Do Heartburn Medications Really Cause Dementia?

Recently we talked about the two-way connection between the brain and the small and large intestines (aka the gut). This week, Savvy Psychologist Dr. Ellen Hendriksen continues our journey through the gut by investigating the link between heartburn drugs and dementia.

Ellen Hendriksen, PhD
3-minute read
Episode #137

Our small and large intestines, collectively known as the gut, do more than just provide a long, twisting joyride for our food. As we heard in last week’s episode, our gut, plus the trillions of bacteria that live there, influence our mood, our health, and even our personalities. Indeed, when you hear what it can do, the gut sounds more like a superhero than an internal organ: with a surface area the size of a basketball court, it secretes acid strong enough to burn your skin!

That burn is what you feel when you have acid reflux, better known as heartburn. We all feel the burn after, say, fried chicken doused in sriracha with chaser of coffee, but in the event that reflux becomes chronic, we may find ourselves with a prescription for a proton pump inhibitor, or PPI.  Popular examples include Prilosec and Prevacid; another, Nexium, was the top-selling prescription drug in 2012, with nearly $6 billion in sales.

But recent studies have rung the alarm on the side effects of PPI, most specifically the risk of dementia. The loudest warning call came from a study in the journal JAMA Neurology that included almost 75,000 people age 75 and older. At the beginning of the study, none of the participants had dementia. But after an average of 5 years passed, almost 30,000 had some sort of cognitive decline, including dementia and Alzheimer’s disease. The researchers found that those receiving regular PPI medication were 44% more likely to develop dementia than those who didn’t take PPIs.

How in the world would having less stomach acid put one at risk for dementia? Here’s the breakdown. PPIs are designed to block acid production in the stomach, but they also impede acid production elsewhere in the body. As luck would have it, cells in the brain called microglia act as the brain’s street sweeper, zapping infectious agents, damaged cells, and, importantly, protein tangles and plaques that are thought to cause dementia. How do the microglia break down all this brain junk? Acid. Therefore, when PPIs cross the blood-brain barrier and inhibit acid production in the microglia, protein accumulation results.

But the study isn’t enough to seal the PPI-dementia deal. The big asterisk is that the researchers didn’t inquire about drinking or smoking, two huge risk factors for acid reflux, both of which also independently raise dementia risk. It’s possible that the PPIs were just a red herring because they may have been prescribed more often to people who drank or smoked.

But the findings do match up with studies in mice where PPIs increased a protein called beta-amyloid in their brains, the hallmark of Alzheimer’s disease.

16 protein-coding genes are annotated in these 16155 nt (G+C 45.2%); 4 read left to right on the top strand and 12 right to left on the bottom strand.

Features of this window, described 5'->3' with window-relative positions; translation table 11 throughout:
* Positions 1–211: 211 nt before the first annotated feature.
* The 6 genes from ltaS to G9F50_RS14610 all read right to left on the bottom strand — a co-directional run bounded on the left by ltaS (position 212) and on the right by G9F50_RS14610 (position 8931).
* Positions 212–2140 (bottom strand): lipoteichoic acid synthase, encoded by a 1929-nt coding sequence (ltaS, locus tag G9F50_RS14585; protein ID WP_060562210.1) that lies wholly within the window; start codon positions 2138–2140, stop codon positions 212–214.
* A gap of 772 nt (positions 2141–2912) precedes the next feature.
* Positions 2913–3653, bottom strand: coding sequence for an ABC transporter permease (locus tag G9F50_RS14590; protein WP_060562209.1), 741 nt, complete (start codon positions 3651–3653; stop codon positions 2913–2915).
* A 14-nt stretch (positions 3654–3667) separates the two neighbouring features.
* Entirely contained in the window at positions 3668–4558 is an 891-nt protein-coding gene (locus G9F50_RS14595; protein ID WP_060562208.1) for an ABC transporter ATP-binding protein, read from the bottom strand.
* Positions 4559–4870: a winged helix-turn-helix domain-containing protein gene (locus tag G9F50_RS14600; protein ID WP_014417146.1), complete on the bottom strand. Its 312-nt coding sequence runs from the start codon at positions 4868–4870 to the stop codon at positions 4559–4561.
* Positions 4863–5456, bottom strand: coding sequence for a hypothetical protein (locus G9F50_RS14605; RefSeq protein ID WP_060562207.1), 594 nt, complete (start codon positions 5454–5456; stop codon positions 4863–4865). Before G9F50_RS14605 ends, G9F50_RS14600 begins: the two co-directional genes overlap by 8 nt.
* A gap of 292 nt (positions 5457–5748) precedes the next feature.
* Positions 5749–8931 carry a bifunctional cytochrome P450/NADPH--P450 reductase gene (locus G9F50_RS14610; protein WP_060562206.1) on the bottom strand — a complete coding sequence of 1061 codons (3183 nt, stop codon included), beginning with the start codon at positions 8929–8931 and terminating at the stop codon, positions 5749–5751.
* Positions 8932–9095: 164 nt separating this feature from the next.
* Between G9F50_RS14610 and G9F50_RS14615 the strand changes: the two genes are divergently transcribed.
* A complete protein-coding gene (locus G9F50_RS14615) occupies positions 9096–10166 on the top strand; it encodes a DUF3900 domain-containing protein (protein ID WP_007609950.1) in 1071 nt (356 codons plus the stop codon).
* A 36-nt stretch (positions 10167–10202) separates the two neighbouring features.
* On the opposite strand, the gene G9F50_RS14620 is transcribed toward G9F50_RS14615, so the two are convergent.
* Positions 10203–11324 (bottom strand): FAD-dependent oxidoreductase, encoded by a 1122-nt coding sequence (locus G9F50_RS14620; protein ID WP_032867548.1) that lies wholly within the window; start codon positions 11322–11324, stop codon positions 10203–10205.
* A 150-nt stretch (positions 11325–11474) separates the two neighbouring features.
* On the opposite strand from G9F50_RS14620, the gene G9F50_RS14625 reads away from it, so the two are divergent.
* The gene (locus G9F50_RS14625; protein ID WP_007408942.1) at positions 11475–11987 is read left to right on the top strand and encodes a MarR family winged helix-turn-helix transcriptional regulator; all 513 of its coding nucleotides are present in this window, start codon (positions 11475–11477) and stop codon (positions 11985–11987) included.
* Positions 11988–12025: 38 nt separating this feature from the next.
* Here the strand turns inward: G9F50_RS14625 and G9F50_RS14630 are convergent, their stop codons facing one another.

Okay, stinks to be those mice, you might say, but I’m not a mouse, nor a human over 75. Well, another study looked at the impact of PPIs in 20-26-year-olds and found that while PPIs certainly didn’t make college kids develop Alzheimer’s, they did impact their cognitive functioning, including impairment in visual memory, attention, working memory and planning, and executive functioning. And this was after just a week of PPI exposure.

Now, this was a small study—just 60 people in all—but what was particularly interesting was that the study looked at all five classes of PPIs and found that omeprazole, sold under the brand name Prilosec, was the worst, negatively impacting seven of the nine neuropsychological tests administered to the participants. Esomeprazole, sold under the brand name Nexium, was comparatively better, with negative impact on only three of the nine tests. But still, I don’t think any of us can afford to have one-third of our abilities take a few hits.

The bottom line? We can’t say yet whether PPIs cause dementia, though we can say there’s a link between the two. And given that 110 million Americans have a prescription for a PPI, that’s nothing to shake your sriracha at.

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All content here is for informational purposes only. This content does not replace the professional judgment of your own mental health provider. Please consult a licensed mental health professional for all individual questions and issues.

About the Author

Ellen Hendriksen, PhD

Dr. Ellen Hendriksen was the host of the Savvy Psychologist podcast from 2014 to 2019. She is a clinical psychologist at Boston University's Center for Anxiety and Related Disorders (CARD). She earned her Ph.D. at UCLA and completed her training at Harvard Medical School. Her scientifically-based, zero-judgment approach is regularly featured in Psychology Today, Scientific American, The Huffington Post, and many other media outlets. Her debut book, HOW TO BE YOURSELF: Quiet Your Inner Critic and Rise Above Social Anxiety, was published in March 2018.